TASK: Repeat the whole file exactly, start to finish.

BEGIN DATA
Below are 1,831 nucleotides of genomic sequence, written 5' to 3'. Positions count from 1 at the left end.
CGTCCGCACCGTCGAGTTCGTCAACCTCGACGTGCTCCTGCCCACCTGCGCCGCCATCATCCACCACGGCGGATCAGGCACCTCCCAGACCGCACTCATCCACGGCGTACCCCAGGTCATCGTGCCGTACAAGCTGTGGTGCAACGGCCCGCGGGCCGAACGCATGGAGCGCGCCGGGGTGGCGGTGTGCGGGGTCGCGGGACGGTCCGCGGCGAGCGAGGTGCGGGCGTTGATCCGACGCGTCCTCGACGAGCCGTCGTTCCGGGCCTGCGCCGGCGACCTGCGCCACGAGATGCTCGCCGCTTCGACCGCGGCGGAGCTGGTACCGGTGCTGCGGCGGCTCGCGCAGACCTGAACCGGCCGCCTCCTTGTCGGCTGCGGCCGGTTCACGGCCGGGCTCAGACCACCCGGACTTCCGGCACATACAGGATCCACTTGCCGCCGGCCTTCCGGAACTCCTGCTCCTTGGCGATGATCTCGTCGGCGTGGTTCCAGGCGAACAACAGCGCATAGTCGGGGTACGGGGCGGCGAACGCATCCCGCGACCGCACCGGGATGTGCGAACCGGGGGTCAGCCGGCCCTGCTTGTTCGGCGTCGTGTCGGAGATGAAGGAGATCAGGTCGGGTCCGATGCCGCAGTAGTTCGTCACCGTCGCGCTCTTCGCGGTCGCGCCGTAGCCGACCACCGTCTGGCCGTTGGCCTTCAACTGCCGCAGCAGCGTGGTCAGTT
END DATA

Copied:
Below are 1,831 nucleotides of genomic sequence, written 5' to 3'. Positions count from 1 at the left end.
CGTCCGCACCGTCGAGTTCGTCAACCTCGACGTGCTCCTGCCCACCTGCGCCGCCATCATCCACCACGGCGGATCAGGCACCTCCCAGACCGCACTCATCCACGGCGTACCCCAGGTCATCGTGCCGTACAAGCTGTGGTGCAACGGCCCGCGGGCCGAACGCATGGAGCGCGCCGGGGTGGCGGTGTGCGGGGTCGCGGGACGGTCCGCGGCGAGCGAGGTGCGGGCGTTGATCCGACGCGTCCTCGACGAGCCGTCGTTCCGGGCCTGCGCCGGCGACCTGCGCCACGAGATGCTCGCCGCTTCGACCGCGGCGGAGCTGGTACCGGTGCTGCGGCGGCTCGCGCAGACCTGAACCGGCCGCCTCCTTGTCGGCTGCGGCCGGTTCACGGCCGGGCTCAGACCACCCGGACTTCCGGCACATACAGGATCCACTTGCCGCCGGCCTTCCGGAACTCCTGCTCCTTGGCGATGATCTCGTCGGCGTGGTTCCAGGCGAACAACAGCGCATAGTCGGGGTACGGGGCGGCGAACGCATCCCGCGACCGCACCGGGATGTGCGAACCGGGGGTCAGCCGGCCCTGCTTGTTCGGCGTCGTGTCGGAGATGAAGGAGATCAGGTCGGGTCCGATGCCGCAGTAGTTCGTCACCGTCGCGCTCTTCGCGGTCGCGCCGTAGCCGACCACCGTCTGGCCGTTGGCCTTCAACTGCCGCAGCAGCGTGGTCAGTT